1 George Washington
2 Nathan Hale
3 Robert E. Peary
4 Knute Rockne
5 Stonewall Jackson
6 Daniel Webster
7 Alexander Hamilton
8 Luther Burbank
9 Sam Huston
10 Robert E. Lee
11 Francis Scott Key
12 Betsy Ross
13 Thomas Paine
14 Buffalo Bill Cody
15 Paul Revere
16 James M. Whistler
17 Davey Crockett
18 Benjamin Franklin

The backs of all of these are blank, unfinished cardboard, this one has a little water damage:

All four series are scarce but not widely collected.

Wednesday, October 2, 2013

And Then There Were Three...

...1957 Topps Baseball Paper Proofs.  Actually there are at least 32 known or identified but only three have ever popped up in scans that I can find.  Thanks to a recent eBay auction, two visuals were added to the existing one (#360 Groth), which was previously covered here.

The two latest additions are #373 Whisenant and #388 Daley:

There's a little bit of a foldover on the Daley (lower left corner) that shows the fragility of these proofs. You can also see the handcut nature of each.  Here is the previously displayed Groth for completeness' sake:

Groth now resides in the collection of Friend o'the Archive Al Richter but the above scan came from Mark Rios.  Mark had a copy of the 1979 Card Collectors Company ad from The Trader Speaks that sold 32 of these, along with a clutch of 1970 Baseball Cloth Stickers:

All known '57 proofs are on the sales list which covers the highs numbers from that year, which gives a universe of 55 possible subjects.  And those prices are INSANE!!!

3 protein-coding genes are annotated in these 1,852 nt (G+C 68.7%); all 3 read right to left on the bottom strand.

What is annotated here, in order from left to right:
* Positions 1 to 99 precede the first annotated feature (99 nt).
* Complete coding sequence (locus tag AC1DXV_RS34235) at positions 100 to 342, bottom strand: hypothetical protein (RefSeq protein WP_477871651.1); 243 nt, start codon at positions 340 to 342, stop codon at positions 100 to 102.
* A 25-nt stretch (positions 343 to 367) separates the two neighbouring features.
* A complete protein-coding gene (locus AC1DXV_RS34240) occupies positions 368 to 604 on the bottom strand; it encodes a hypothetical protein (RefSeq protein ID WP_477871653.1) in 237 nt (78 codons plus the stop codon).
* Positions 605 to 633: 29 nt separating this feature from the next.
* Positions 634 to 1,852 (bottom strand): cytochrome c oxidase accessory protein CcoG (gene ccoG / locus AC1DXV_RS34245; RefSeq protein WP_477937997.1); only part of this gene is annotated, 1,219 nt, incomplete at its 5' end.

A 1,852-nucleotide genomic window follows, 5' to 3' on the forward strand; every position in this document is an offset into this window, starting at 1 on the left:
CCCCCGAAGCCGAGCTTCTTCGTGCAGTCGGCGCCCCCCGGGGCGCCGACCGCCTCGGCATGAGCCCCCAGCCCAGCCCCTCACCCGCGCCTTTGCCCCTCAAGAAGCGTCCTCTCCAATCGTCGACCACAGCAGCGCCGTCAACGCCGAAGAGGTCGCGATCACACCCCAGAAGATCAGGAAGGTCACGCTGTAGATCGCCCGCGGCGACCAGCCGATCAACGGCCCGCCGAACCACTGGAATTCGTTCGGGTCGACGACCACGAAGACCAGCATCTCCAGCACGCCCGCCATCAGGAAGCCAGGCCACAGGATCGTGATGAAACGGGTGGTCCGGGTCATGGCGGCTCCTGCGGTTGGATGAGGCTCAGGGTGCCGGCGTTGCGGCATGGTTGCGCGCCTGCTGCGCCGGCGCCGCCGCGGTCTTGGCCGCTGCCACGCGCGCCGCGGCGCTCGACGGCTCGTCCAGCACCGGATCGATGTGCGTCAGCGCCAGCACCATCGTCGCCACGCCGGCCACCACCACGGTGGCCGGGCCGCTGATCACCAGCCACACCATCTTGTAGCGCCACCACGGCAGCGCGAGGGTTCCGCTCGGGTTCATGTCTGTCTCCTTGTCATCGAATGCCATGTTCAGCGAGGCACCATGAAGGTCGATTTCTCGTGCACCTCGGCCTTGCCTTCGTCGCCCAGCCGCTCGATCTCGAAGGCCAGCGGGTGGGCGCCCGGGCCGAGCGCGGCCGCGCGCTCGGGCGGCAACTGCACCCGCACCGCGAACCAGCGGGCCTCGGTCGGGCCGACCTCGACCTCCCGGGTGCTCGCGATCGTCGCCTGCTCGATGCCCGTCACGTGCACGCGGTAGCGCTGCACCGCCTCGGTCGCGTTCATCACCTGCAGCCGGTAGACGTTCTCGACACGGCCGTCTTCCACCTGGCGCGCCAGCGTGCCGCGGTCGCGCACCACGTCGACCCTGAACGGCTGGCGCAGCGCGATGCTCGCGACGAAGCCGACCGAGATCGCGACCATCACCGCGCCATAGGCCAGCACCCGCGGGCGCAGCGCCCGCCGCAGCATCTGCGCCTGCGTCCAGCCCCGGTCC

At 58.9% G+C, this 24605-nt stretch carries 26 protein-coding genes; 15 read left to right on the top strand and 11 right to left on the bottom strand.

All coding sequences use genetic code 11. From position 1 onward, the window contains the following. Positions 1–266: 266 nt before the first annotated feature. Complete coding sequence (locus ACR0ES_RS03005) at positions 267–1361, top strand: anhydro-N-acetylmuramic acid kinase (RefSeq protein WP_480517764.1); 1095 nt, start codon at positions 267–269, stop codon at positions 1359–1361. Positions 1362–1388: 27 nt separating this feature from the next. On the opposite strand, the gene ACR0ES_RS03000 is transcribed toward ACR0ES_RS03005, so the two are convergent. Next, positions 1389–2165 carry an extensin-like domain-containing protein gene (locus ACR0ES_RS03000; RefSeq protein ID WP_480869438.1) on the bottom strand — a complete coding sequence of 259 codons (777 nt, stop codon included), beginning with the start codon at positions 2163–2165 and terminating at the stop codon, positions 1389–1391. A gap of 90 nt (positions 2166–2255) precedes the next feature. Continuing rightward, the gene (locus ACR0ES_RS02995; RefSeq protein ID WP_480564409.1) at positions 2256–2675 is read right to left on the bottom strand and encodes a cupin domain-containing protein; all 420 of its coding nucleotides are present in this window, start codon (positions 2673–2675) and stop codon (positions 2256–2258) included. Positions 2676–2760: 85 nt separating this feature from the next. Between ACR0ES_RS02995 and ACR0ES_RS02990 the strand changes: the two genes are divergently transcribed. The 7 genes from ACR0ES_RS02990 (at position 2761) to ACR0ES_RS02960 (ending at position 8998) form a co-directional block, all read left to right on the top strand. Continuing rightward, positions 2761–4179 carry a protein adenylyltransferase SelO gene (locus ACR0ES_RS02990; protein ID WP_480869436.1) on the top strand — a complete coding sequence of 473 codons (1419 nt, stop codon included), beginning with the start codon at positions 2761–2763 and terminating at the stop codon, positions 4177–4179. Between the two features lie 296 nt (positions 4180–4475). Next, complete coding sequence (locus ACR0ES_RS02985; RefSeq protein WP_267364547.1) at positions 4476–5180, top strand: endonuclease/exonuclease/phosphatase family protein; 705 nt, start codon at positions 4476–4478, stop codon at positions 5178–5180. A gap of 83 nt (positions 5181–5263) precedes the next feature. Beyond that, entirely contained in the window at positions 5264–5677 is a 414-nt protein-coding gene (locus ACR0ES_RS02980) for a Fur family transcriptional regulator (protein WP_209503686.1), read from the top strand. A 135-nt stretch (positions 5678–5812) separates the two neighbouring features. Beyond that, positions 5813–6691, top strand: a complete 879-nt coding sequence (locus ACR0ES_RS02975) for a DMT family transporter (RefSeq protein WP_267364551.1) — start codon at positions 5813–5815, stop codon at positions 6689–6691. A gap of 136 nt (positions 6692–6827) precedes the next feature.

Topps probably ran proofs like this off every year.  The 1957 examples have finished backs but others that are known from 1967 have blank backs.  I suspect the finished (with backs) proofs were the last to be run before the press sheets were printed. That '67 link also has a '66 Mantle paper proof shown by the way.

Bob Lemke had a nice post on these a few years ago, quite worth the look here.  I have to think most surviving paper proofs were retained by people present when they were printed, likely just the printer's personnel and whoever was there from Topps at the time.  It's believed the 67's came from Woody Gelman's collection and given his company was selling the 57's, all known paper proofs probably were the result of Woody's hoarding.  Woody passed away in 1978 so it looks like his personal copies of the proofs (and cloth stickers) were being sold off.